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Ask the Expert: Bob Glauber


Reggie Roberts: There were huge pre-season expectations for the New York Jets, Philadelphia Eagles, and the Atlanta Falcons. All three of those teams – playoff participants a year ago – are a combined 5-10. Are all three teams good enough to rebound after slow starts and make the 2011 NFL playoffs?

Bob Glauber: I don't see the Eagles being able to recover at this point. Not only have the losses piled up, but their defensive problems can't be fixed quickly. Michael Vick is going up and down the field, but he's under way too much pressure to put up points because of the defensive problems that he's turning the ball over at an alarming rate. The Jets played better against the Patriots, and you could see some things that give them reason to hope. But they've got to turn it around immediately, because their schedule is a beast after the Dolphins: San Diego, at Buffalo, New England. I see the Falcons as absolutely capable of getting back in it. The division is going to be back and forth, and there's too much talent for Atlanta not to be able to make a run. Two games behind a Saints team that is not playing good defense right now is reason enough to think that there's plenty of opportunity ahead.

RR: Give us your take on the 5-0 Detroit Lions and tell us how head coach Jim Schwartz has gotten his club off to their best start since 1956?

BG: How do you not love what's going on with this team and this city? It's the feel-good story of the year so far, and I don't think it will stop any time soon. I covered a Jets-Lions came in the middle of last season, and you could see that Detroit had the makings of a very good team. They couldn't finish against the Jets that day (23-20 loss in overtime), but that's part of the learning curve for a young team. Schwartz has built a very good team, starting with quarterback Matthew Stafford and defensive tackle Ndamukong Suh, who might be the best defensive player in football right now. Schwartz has put his stamp on the defense by stressing great defensive line play, and the rotation you saw against the Bears was just tremendous. Stafford's health is obviously a key, but right now, this team looks as good as just about any in the league.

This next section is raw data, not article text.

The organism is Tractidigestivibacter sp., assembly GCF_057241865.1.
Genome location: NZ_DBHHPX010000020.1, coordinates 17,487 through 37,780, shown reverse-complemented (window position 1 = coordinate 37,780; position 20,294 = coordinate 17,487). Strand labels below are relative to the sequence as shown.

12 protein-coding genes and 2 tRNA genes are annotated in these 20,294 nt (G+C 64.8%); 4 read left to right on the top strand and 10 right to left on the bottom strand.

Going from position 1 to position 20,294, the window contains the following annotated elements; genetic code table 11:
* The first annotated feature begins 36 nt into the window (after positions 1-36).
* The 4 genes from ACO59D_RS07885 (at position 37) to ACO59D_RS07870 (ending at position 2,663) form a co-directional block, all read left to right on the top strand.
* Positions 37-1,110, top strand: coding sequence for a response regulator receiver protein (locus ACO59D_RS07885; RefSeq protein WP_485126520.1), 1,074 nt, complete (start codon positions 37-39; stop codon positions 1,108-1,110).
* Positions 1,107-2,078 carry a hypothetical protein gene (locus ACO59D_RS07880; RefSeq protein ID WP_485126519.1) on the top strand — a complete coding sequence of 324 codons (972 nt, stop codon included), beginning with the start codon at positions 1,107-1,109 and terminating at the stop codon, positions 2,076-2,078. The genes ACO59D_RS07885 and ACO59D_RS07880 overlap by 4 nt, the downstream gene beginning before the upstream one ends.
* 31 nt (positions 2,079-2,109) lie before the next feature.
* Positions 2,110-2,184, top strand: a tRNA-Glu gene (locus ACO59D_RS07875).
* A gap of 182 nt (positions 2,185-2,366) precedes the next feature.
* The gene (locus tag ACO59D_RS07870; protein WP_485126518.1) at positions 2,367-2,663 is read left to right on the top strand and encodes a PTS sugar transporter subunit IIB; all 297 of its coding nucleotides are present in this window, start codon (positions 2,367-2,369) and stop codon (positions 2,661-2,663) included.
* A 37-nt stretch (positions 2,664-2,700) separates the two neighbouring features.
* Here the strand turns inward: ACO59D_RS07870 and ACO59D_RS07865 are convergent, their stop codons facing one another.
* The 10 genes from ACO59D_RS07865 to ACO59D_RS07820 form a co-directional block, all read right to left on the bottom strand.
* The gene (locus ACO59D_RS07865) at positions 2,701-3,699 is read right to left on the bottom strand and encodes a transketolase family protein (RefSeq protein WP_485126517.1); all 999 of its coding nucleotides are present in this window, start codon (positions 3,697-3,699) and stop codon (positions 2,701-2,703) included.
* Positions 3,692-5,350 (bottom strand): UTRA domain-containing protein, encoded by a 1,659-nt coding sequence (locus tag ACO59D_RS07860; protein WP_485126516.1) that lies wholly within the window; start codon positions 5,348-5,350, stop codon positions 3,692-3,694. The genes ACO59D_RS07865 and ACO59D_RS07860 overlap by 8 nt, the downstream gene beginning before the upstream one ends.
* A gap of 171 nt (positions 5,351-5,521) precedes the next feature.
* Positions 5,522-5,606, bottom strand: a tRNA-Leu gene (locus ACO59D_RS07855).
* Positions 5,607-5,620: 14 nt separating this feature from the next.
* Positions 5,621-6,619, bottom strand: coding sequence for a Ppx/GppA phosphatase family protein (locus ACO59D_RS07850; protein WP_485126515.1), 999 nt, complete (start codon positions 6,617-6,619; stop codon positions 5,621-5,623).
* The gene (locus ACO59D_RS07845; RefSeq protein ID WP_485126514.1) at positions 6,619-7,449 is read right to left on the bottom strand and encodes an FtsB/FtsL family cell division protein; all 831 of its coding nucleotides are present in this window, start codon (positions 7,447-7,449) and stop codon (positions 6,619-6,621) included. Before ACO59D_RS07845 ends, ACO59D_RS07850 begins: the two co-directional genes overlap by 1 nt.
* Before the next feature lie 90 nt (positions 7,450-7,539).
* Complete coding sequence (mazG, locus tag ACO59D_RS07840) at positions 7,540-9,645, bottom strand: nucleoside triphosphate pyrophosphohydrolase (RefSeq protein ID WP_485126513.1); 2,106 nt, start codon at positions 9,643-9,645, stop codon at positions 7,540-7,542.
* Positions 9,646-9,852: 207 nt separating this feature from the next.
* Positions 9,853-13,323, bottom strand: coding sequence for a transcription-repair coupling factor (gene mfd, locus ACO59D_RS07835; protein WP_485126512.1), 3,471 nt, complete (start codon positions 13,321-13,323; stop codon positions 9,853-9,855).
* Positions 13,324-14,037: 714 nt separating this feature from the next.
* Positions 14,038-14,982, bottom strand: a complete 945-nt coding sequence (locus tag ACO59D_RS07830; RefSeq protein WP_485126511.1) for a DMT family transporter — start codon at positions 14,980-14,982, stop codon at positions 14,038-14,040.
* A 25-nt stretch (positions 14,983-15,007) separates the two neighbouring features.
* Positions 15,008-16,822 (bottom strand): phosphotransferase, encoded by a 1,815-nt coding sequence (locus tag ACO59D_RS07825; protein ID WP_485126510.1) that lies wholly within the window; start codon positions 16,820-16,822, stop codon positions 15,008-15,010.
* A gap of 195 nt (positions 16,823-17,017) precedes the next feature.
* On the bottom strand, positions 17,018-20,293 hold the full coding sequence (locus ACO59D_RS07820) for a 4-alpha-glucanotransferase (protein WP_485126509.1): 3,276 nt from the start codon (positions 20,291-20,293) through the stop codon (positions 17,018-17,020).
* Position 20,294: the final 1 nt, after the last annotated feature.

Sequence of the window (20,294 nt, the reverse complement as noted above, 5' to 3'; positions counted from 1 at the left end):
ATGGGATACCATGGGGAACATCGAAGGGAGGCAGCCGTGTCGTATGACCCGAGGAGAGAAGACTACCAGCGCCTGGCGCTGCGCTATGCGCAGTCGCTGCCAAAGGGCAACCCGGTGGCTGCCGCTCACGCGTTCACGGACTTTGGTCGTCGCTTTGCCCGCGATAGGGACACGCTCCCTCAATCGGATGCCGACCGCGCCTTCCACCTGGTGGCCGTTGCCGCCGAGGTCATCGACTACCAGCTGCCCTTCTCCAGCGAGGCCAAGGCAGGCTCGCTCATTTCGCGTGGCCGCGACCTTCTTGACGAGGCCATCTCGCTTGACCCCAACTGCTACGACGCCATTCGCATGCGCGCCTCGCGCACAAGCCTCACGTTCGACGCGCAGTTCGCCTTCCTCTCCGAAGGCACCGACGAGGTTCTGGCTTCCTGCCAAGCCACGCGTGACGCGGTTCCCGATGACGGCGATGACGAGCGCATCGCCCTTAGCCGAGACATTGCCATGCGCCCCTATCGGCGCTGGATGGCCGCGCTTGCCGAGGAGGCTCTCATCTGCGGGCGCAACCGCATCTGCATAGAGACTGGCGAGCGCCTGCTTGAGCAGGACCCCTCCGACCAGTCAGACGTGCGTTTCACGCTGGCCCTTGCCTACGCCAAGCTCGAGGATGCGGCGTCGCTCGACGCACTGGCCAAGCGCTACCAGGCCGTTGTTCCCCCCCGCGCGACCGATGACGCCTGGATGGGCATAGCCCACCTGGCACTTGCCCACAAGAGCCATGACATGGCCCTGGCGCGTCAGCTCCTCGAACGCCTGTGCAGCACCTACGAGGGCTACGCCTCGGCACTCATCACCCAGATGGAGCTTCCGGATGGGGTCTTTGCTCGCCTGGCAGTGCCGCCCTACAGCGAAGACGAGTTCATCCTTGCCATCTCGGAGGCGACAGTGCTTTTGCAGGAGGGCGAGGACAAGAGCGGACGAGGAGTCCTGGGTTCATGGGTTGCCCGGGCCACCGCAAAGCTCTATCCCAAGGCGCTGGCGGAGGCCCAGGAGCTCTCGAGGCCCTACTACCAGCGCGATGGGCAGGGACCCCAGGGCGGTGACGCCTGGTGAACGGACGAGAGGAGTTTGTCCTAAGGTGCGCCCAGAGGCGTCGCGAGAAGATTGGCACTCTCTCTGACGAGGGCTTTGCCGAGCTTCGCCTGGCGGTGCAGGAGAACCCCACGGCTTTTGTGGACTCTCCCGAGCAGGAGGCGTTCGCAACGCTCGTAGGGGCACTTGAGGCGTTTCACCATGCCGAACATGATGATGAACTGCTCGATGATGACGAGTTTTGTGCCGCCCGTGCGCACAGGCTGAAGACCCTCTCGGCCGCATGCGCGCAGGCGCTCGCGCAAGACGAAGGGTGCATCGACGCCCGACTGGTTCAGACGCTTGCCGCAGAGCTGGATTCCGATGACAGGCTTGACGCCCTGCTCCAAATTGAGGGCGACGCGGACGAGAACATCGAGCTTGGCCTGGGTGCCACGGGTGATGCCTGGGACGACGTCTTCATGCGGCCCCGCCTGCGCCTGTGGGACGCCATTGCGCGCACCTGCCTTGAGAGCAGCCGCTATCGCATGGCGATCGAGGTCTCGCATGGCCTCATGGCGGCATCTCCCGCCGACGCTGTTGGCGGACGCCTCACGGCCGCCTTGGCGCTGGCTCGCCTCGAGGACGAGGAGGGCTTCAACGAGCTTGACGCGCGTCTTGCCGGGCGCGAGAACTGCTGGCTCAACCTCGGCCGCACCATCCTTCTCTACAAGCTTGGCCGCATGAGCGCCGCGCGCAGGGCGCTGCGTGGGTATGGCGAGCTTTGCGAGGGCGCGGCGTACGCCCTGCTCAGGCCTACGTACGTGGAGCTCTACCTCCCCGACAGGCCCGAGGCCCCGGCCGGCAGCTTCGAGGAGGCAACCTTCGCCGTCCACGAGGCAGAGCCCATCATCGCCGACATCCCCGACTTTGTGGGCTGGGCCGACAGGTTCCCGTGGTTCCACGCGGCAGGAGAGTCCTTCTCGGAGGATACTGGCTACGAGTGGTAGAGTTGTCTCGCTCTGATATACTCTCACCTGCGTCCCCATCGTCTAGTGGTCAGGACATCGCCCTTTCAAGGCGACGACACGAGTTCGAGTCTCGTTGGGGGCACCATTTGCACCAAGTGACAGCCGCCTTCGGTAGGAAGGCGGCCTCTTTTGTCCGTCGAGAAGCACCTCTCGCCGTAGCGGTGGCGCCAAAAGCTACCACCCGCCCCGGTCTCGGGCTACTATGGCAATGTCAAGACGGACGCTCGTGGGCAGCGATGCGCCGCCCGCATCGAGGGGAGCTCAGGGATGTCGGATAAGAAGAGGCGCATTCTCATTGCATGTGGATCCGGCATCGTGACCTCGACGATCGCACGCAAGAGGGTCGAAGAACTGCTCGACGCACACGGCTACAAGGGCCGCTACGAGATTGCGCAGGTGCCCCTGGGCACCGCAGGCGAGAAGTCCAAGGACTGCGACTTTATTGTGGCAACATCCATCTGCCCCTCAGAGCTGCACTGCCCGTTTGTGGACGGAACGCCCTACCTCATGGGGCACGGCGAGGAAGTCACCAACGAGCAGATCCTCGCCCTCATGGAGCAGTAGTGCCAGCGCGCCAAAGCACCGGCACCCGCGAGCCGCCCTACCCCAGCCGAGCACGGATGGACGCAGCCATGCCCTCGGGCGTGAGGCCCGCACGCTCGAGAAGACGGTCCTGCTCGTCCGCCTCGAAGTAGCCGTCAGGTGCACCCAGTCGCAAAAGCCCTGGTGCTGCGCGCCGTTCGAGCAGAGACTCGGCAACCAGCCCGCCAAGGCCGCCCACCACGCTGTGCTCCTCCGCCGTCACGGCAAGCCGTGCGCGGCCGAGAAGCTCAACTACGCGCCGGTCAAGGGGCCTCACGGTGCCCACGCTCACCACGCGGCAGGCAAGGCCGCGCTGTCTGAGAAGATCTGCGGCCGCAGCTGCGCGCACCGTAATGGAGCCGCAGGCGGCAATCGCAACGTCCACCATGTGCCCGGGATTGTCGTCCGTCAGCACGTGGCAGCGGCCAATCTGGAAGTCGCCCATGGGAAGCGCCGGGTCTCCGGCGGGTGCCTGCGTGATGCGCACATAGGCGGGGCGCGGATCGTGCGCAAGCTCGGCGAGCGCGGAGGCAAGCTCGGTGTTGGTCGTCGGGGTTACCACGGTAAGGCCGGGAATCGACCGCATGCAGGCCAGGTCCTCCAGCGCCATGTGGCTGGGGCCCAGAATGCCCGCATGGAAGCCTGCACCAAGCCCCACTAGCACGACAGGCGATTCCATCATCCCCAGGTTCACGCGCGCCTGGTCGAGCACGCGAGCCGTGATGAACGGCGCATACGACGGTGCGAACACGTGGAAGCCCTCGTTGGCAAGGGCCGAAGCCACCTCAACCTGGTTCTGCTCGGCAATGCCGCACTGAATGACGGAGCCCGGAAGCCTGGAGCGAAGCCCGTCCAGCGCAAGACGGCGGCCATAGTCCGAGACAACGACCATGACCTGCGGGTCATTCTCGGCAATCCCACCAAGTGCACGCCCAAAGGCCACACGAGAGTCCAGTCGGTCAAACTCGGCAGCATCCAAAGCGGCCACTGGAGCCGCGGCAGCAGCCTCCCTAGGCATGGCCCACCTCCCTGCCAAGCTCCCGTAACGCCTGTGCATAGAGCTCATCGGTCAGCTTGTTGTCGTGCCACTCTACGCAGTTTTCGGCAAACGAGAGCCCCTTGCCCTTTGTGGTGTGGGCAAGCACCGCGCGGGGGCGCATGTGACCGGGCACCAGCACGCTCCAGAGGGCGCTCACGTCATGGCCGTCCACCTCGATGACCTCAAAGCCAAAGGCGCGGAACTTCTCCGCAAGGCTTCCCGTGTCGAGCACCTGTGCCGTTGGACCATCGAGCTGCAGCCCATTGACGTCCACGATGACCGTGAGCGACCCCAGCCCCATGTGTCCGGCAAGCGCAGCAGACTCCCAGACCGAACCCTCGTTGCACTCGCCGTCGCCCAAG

RR: Green Bay is playing at a speed that other NFL team have not been able to match through five games. Did you have the Packers repeating as Super Bowl champions before the start of the season?

BG: Had Green Bay getting to the Super Bowl last year (and losing to the Ravens). Was going to take them this year, then decided to go with the Saints. It's hard not to like the Packers now, of course, but it's a long season, and a lot of stuff happens. Aaron Rodgers right now is a transcendent quarterback, and I don't use that word lightly. It's Rodgers and Tom Brady right now, with Drew Brees close behind. I think the Packers actually benefited from the lockout in this respect: They didn't get that off-season victory lap that teams take, which sometimes leads to complacency. The Packers are playing hungry, and – for now, anyway – they look unbeatable. But they'll hit a rough patch - all teams do – and we'll see how they come out of it.

RR: Let's switch back to the AFC and the 4-1 New England Patriots, who racked up over 450 yards of total offense in their win over the Jets on Sunday. Are the Patriots the best team in the AFC?